Textbook of Veterinary Diagnostic Radiology - Elsevier eBook on VitalSource (Retail Access Card),5th Edition
Elsevier eBook on VitalSource - Access Card
Page Count: 848
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User-friendly and comprehensive, this essential resource covers all aspects of canine, feline, and equine diagnostic radiology and interpretation. It features relevant coverage of the physics of radiology, CT, and MRI, as well as valuable information on patient positioning and management, radiographic technique and safety measures, normal and abnormal anatomy, radiographic viewing and interpretation, and alternative imaging modalities. This edition features more than 500 additional images, a new chapter on the principles of digital imaging, and expanded coverage of brain and spinal cord imaging.
- Features comprehensive, logically organized coverage of the latest advances in imaging techniques and interpretation for the dog, cat, and horse.
- A body systems approach presents information in a logical progression, covering skeletal versus soft tissue structures, normal anatomy, general radiographic changes, and the most common abnormalities affecting each particular system.
- Discussion of the physics of radiology, CT, and MRI offers a better understanding of the radiographic process.
- An atlas of normal radiographic anatomy of the dog and horse offers a basis for comparison to assist in recognizing abnormal findings.
- Information on radiation safety highlights safety measures associated with ionizing radiation.
- A self-assessment section at the end of each chapter evaluates understanding of key concepts and clinical applications.
- High-quality radiographic images, illustrations, tables, and charts throughout clarify important concepts and interpretative principles.
- A new chapter on Digital Images and Digital Radiographic Image Capture (Chapter 2).
- Updated and expanded coverage of brain and spinal cord imaging, including CT and MRI.
- More than 500 additional radiographic images that clarify key concepts.
Section I: PHYSICS AND PRINCIPLES OF INTERPRETATION
1. Radiation Physics, Radiation Protection, and Darkroom Theory
2. Digital Images and Digital Radiographic Image Capture
3. Physics of Ultrasound Imaging
4. Physics of Computed Tomographic and Magnetic Resonance Imaging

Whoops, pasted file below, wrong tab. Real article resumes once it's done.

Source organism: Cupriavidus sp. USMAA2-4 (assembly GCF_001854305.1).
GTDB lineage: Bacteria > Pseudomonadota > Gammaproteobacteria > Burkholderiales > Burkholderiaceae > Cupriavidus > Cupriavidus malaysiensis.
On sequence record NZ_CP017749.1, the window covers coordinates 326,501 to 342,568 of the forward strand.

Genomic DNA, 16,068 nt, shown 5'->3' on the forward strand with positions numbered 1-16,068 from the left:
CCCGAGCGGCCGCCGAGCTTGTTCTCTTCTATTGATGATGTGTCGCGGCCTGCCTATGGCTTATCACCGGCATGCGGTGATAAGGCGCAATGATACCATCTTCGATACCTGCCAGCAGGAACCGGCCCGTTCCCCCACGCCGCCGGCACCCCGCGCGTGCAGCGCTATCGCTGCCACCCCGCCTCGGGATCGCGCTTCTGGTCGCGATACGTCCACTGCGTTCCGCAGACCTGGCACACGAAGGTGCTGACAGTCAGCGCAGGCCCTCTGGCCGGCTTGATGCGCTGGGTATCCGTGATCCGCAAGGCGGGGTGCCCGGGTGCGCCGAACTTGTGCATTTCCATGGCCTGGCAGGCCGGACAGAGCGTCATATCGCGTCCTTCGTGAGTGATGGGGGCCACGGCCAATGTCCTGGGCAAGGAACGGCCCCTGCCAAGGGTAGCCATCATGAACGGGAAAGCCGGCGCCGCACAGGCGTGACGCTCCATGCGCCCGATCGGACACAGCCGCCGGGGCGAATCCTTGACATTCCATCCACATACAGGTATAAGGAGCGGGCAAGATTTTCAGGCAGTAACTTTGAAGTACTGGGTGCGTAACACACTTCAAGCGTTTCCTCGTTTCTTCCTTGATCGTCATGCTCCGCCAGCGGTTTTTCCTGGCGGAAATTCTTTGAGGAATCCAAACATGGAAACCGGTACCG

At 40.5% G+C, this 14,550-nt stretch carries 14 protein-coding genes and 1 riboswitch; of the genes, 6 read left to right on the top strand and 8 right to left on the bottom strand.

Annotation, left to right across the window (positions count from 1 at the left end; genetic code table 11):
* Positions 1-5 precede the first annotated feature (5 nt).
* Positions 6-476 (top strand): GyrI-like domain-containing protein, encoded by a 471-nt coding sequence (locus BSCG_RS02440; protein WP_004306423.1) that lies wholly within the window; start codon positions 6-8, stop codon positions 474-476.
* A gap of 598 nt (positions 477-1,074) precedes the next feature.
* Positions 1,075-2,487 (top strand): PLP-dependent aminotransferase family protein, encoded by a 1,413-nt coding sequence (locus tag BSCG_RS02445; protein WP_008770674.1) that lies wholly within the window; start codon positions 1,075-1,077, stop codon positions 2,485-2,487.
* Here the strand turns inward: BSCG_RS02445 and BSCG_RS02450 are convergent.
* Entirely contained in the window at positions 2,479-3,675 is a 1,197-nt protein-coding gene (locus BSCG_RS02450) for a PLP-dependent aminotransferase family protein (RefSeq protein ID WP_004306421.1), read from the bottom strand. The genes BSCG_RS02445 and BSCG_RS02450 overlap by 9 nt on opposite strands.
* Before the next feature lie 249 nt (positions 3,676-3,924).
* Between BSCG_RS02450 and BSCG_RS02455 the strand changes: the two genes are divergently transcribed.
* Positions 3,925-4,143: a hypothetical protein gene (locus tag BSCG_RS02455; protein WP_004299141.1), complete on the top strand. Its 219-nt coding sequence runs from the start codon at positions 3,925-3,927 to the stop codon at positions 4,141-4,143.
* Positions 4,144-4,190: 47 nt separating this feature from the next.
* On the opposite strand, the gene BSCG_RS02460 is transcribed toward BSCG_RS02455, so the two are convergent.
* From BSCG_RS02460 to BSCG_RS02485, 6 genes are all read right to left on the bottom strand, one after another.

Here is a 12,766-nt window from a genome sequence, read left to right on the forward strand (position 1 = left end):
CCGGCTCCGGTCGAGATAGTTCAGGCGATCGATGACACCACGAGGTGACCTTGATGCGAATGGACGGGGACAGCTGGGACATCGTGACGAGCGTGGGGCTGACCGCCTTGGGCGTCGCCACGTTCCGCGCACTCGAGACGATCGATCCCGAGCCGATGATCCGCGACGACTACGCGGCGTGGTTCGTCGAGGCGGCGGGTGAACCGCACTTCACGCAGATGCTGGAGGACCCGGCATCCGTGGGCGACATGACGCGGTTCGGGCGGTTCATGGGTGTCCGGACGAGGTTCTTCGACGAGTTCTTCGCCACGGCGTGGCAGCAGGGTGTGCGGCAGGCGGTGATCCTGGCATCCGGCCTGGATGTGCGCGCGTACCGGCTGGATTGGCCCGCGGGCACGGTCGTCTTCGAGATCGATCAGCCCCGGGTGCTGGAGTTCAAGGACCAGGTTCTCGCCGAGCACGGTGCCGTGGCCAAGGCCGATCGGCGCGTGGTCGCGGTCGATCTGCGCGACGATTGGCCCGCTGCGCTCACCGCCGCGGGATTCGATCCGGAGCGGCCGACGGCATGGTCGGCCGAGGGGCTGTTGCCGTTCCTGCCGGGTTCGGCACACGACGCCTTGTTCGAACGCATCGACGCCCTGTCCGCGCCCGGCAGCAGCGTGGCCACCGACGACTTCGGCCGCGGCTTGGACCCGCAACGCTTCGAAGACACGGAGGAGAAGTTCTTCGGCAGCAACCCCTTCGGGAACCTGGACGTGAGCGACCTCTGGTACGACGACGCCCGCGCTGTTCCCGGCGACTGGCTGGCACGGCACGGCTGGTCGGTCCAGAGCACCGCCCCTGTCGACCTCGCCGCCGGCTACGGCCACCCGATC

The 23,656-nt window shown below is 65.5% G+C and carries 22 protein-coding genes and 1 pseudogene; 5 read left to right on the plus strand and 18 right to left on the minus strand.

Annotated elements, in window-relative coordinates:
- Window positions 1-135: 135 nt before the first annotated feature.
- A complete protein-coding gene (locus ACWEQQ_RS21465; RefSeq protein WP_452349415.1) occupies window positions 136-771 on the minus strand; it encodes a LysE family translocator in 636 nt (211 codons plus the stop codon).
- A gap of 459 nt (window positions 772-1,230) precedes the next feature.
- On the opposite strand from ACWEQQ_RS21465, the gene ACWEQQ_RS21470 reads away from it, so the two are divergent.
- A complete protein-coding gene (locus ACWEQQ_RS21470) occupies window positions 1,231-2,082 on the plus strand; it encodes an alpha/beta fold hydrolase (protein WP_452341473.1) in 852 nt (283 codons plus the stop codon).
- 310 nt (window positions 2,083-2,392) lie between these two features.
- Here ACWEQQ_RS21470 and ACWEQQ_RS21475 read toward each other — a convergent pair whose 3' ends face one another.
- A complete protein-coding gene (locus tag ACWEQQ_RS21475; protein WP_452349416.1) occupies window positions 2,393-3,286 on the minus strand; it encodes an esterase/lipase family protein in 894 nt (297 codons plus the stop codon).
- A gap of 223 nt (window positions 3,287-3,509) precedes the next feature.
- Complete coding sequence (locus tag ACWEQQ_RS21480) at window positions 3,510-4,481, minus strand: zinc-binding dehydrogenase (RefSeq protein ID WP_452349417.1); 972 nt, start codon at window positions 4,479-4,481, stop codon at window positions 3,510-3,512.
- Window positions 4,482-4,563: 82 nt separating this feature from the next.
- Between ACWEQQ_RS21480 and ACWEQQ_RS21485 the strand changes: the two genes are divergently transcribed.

5. Introduction to Radiographic Interpretation
Section II: THE AXIAL SKELETON
6. Technical Issues and Interpretation Principles Relating to the Axial Skeleton
7. Normal CT, MR, and Radiographic Anatomy of the Axial Skeleton
8. The Canine Skull, Nasal Cavity, and Sinuses
9. Magnetic Resonance Imaging Features of Brain Disease
10. The Equine Skull, Nasal Cavity, and Sinuses
11. Canine Vertebrae
12. Canine Intervertebral Disk Disease
Section III: THE APPENDICULAR SKELETON
13. Technical Issues and Interpretation Principles Relating to the Appendicular Skeleton
14. Normal Radiographic Anatomy of the Appendicular Skeleton
15. Orthopedic Diseases of Young and Growing Dogs and Cats
16. Fracture Healing and Complications
17. Canine and Feline Bone Tumors vs. Bone Infections
18. Canine and Feline Joint Disease
19. Equine Stifle and Tarsus
20. Equine Tarsus
21. Equine Metacarpus and Metatarsus
22. Equine Metacarpophalangeal and Metatarsophalangeal Joints
23. Equine Phalanges
24. Equine Navicular Bone
Section IV: CARDIAC AND RESPIRATORY SYSTEMS
25. Technical Issues and Interpretation Principles Relating to the Cardiopulmonary System
26. Normal Radiographic Anatomy of the Cardiopulmonary System
27. The Canine and Feline Upper Airway and Trachea
28. The Canine and Feline Esophagus
29. The Canine and Feline Thoracic Wall
30. The Canine and Feline Diaphragm
31. The Canine Mediastinum
32. The Canine Pleural Space
33. The Canine and Feline Cardiovascular System
34. The Canine and Feline Lung
35. The Equine Lower Respiratory System
Section V: CANINE AND FELINE ABDOMEN
36. Technical Issues and Interpretation Principles Relating to the Canine and Feline Abdomen
37. Normal Radiographic Anatomy of the Abdomen
38. The Peritoneal Space
39. The Liver and Spleen
40. The Kidney and Ureters
41. The Urinary Bladder
42. The Urethra
43. The Prostate
44. The Uterus, Ovaries, and Testes
45. The Stomach
46. The Small Bowel
47. The Large Bowel
Donald E. Thrall, DVM, PhD, DACVR, Professor, Department of Molecular Biomedical Sciences, North Carolina State University, College of Veterinary Medicine, Raleigh, NC